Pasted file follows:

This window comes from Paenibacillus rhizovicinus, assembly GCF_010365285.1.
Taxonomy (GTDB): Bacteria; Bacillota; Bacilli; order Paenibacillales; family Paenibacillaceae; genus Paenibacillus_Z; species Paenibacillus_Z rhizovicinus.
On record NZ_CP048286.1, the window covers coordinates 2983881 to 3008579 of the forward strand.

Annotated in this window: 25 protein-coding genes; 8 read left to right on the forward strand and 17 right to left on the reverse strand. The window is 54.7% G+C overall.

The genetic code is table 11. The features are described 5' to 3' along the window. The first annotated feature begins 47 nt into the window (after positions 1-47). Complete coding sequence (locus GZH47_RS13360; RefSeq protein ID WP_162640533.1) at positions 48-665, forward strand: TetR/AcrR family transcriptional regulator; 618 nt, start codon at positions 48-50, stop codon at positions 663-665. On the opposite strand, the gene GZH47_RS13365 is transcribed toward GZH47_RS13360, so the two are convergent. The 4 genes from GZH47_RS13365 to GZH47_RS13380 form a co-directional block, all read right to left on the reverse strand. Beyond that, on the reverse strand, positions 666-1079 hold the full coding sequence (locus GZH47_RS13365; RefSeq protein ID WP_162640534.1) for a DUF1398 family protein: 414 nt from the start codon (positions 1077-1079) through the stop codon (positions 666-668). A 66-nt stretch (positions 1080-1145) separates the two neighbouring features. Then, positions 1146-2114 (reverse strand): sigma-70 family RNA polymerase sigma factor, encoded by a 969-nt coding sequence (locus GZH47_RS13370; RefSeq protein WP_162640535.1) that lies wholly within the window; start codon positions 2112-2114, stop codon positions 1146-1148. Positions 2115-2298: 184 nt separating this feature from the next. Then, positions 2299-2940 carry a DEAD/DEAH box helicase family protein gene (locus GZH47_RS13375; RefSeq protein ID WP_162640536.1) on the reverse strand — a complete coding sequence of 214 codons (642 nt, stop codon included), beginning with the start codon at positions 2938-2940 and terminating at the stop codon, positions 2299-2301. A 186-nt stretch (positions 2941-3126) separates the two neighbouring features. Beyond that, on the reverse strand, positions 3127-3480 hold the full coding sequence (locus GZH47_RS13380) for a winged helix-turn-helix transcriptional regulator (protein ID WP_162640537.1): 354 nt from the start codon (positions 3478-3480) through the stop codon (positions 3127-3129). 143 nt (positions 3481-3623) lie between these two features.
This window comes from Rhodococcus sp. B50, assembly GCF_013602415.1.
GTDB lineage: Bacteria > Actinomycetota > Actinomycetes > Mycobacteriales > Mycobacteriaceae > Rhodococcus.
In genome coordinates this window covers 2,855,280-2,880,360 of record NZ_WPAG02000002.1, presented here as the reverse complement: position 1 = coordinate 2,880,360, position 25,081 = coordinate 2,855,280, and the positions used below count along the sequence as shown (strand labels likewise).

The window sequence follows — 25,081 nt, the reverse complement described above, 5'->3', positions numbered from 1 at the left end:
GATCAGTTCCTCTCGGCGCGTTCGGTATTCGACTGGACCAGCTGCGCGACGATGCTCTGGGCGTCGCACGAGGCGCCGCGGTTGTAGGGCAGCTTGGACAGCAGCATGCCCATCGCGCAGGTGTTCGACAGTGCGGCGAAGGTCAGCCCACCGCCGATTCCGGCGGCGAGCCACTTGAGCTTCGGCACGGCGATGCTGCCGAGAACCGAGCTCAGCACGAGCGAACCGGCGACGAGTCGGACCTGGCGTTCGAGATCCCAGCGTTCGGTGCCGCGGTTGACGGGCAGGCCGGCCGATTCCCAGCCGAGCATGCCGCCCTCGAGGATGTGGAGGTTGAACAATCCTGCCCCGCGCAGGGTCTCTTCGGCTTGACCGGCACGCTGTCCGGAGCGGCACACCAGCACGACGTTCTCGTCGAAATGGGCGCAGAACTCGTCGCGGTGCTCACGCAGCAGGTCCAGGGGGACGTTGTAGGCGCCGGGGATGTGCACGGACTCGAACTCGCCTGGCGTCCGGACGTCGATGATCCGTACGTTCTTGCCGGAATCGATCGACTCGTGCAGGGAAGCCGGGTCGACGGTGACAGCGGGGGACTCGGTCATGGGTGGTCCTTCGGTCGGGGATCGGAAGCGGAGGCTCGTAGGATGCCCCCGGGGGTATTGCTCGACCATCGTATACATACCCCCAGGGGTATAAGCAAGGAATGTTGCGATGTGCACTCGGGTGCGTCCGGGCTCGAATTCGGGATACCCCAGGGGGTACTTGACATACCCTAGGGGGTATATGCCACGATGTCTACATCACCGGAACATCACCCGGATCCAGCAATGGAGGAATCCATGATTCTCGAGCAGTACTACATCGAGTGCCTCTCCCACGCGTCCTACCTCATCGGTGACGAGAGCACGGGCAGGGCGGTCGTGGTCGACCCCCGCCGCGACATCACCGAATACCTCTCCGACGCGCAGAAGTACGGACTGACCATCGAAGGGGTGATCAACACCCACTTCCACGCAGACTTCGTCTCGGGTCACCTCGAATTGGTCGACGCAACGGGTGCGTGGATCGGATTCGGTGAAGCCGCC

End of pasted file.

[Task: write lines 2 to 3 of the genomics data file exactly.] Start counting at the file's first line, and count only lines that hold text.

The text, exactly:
Taxonomy (GTDB): Bacteria; Bacillota; Bacilli; order Paenibacillales; family Paenibacillaceae; genus Paenibacillus_Z; species Paenibacillus_Z rhizovicinus.
On record NZ_CP048286.1, the window covers coordinates 2983881 to 3008579 of the forward strand.